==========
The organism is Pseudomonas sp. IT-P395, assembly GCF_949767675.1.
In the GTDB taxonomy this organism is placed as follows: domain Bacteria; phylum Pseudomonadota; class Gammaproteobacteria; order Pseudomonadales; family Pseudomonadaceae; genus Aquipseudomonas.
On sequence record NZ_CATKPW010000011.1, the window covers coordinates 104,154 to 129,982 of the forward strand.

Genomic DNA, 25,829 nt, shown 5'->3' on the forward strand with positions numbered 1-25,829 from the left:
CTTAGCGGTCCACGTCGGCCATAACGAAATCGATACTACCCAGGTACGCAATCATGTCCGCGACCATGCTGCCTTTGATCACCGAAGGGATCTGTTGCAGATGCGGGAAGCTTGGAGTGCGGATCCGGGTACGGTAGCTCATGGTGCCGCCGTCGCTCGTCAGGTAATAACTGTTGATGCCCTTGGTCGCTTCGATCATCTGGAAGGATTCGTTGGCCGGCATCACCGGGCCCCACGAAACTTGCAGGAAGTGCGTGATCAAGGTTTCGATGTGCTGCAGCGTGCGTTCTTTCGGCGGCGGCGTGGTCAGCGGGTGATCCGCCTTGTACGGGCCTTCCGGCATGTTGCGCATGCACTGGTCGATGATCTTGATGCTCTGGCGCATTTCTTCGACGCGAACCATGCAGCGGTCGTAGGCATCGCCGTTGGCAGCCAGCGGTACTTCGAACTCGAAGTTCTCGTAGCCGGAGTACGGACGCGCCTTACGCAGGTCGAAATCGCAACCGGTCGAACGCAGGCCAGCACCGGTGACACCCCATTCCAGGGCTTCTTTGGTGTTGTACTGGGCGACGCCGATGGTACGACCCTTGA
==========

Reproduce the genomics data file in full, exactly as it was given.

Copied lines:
The organism is Pseudomonas sp. IT-P395, assembly GCF_949767675.1.
In the GTDB taxonomy this organism is placed as follows: domain Bacteria; phylum Pseudomonadota; class Gammaproteobacteria; order Pseudomonadales; family Pseudomonadaceae; genus Aquipseudomonas.
On sequence record NZ_CATKPW010000011.1, the window covers coordinates 104,154 to 129,982 of the forward strand.

Genomic DNA, 25,829 nt, shown 5'->3' on the forward strand with positions numbered 1-25,829 from the left:
CTTAGCGGTCCACGTCGGCCATAACGAAATCGATACTACCCAGGTACGCAATCATGTCCGCGACCATGCTGCCTTTGATCACCGAAGGGATCTGTTGCAGATGCGGGAAGCTTGGAGTGCGGATCCGGGTACGGTAGCTCATGGTGCCGCCGTCGCTCGTCAGGTAATAACTGTTGATGCCCTTGGTCGCTTCGATCATCTGGAAGGATTCGTTGGCCGGCATCACCGGGCCCCACGAAACTTGCAGGAAGTGCGTGATCAAGGTTTCGATGTGCTGCAGCGTGCGTTCTTTCGGCGGCGGCGTGGTCAGCGGGTGATCCGCCTTGTACGGGCCTTCCGGCATGTTGCGCATGCACTGGTCGATGATCTTGATGCTCTGGCGCATTTCTTCGACGCGAACCATGCAGCGGTCGTAGGCATCGCCGTTGGCAGCCAGCGGTACTTCGAACTCGAAGTTCTCGTAGCCGGAGTACGGACGCGCCTTACGCAGGTCGAAATCGCAACCGGTCGAACGCAGGCCAGCACCGGTGACACCCCATTCCAGGGCTTCTTTGGTGTTGTACTGGGCGACGCCGATGGTACGACCCTTGA